Video pinball, in all of its forms, has a certain magic to it. When done right, it can suspend your disbelief with plausibly engineered ramps and orbitals, only to bend reality with separate play fields and fully modelled 3D characters stomping around on them. Using realism to lend power and believability to the fantastic is an age old trick, and one that Zen Studios applies deftly to their table offerings, including the upcoming Star Wars Pinball, which I had a chance to toy with last week. Though it can take a while for a pinball table to make its greatness apparent, the force already seems strong with this one.
Knowing that there are Star Wars fans of all types and ages, Zen is including three different tables in this initial release, with an eventual seven more planned. For the older fan who grew up on Episodes IV, V, and VI, the Empire Strikes Back table will look and sound satisfyingly familiar. Each of the many sound clips that play as you hit various targets are pulled straight from the movie, giving you a real sense of progression as you complete modes inspired by the film's major plot points. As ever, the physics and flipper action felt spot-on, maintaining an authentic pinball feel despite all the whiz-bang effects.
For the newer fan, there's a Clone Wars table, inspired by the series of the same name. I only spent a small amount of time on it, but it had a nice game flow, offering many continuous combo shot possibilities for big points, a la the World War Hulk table. However, the one I enjoyed the most was dedicated solely to the most infamous bounty hunter in the Star Wars universe—Boba Fett.
That's right, the fanboy favorite gets a table all to himself—and why not? Despite his limited screen time, and nearly nonexistent dialogue, he's always had a level of mystique surrounding him that even casual fans find irresistible. But it isn't just the character's overall badassery that makes this table a winner, but how it successfully translates the concept of bounty hunting into a fun game of pinball.
By hitting corresponding shots on the left or right side of the table, you can gain an audience with representatives of either the Empire or the Huts, and choose one of several bounties to undertake. Each bounty plays out as a unique mode that, if completed, ends in you capturing your quarry. But catching them is only half the job. Once you've nabbed your target, Slave 1 (Boba Fett's iconic ship) swoops down, lands in the middle of the playing field, and extends a ramp that oscillates back and forth. It's a tricky shot, but you have to hit it to get your captive onboard and then hit another shot afterwards to deliver that captive to your client. Aside from a massive score boost, this also nets you reputation points. Become infamous enough and you'll earn the right to pursue the biggest bounty of all: Han Solo.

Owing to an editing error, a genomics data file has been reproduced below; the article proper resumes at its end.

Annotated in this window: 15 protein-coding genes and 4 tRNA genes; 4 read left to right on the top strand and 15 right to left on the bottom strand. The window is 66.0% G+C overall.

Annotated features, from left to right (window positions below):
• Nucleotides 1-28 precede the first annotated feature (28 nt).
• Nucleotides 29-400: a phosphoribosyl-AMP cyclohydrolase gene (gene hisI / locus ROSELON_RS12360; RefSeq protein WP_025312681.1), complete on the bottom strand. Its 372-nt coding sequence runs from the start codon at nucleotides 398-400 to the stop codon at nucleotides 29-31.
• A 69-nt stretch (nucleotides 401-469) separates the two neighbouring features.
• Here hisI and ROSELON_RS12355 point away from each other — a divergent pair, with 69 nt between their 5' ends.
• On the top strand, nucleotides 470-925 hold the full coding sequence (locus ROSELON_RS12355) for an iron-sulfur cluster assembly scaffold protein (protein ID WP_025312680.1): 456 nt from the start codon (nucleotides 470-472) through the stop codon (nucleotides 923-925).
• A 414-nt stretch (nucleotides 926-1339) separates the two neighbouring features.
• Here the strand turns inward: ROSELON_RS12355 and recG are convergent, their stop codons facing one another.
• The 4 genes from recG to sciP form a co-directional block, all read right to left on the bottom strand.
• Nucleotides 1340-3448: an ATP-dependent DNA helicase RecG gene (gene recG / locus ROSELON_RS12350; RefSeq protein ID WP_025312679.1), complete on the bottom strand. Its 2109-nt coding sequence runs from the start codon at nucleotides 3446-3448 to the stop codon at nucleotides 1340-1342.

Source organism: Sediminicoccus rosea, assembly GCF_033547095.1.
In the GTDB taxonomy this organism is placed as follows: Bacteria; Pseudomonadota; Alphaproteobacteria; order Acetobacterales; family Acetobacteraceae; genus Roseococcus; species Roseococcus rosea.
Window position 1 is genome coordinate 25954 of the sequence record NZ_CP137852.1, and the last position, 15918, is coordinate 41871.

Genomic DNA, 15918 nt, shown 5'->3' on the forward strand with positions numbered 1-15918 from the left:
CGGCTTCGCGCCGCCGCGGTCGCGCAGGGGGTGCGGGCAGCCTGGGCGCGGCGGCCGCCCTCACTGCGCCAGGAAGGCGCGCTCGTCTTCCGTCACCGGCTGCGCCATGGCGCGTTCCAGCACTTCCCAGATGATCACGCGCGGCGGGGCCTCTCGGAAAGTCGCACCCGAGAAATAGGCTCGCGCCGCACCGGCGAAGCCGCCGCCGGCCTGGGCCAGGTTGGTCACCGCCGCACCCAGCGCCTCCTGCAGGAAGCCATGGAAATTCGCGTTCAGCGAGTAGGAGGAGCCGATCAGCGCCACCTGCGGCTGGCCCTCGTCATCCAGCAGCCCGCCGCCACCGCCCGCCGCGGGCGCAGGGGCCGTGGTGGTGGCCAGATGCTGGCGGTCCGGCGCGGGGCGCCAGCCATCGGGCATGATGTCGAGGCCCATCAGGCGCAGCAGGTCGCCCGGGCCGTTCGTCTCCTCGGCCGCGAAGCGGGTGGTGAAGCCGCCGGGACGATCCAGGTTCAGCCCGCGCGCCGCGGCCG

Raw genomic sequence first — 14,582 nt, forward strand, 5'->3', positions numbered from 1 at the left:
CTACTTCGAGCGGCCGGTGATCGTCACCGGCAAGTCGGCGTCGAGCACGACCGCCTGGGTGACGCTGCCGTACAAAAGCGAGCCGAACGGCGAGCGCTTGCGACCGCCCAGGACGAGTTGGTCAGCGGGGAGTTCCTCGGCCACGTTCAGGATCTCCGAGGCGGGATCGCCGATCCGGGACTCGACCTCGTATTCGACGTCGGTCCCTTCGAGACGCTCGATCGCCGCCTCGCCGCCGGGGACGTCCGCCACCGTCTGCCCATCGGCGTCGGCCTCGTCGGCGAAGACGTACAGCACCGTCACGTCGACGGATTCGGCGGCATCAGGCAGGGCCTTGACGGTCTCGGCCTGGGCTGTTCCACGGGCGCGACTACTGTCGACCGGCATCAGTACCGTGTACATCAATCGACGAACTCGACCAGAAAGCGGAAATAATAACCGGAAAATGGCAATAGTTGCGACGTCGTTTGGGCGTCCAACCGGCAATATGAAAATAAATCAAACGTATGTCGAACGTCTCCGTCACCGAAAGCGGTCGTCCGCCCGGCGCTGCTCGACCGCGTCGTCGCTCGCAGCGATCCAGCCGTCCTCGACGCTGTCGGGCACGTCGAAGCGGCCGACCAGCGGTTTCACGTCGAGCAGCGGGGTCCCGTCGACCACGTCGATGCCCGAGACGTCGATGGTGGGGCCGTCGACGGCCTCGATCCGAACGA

I'm sure even more crazy modes and features will be discovered once players get a chance to really dig into them, but even with limited play time, the rulesets of each feel distinct and entertaining. While Boba Fett appears to have the most legs in the long run, I think each has something to offer, depending on what you prefer in your pinball. Though none felt as fast, complex, or exacting as say Civil War, Star Wars Pinball appears to be approachable enough for beginners, while packing enough technical play to keep vets busy too.
Expect Star Wars Pinball to be available for Pinball FX 2 and Zen Pinball 2 on XBLA, and PSN first, in late February, as well as most other platforms shortly thereafter.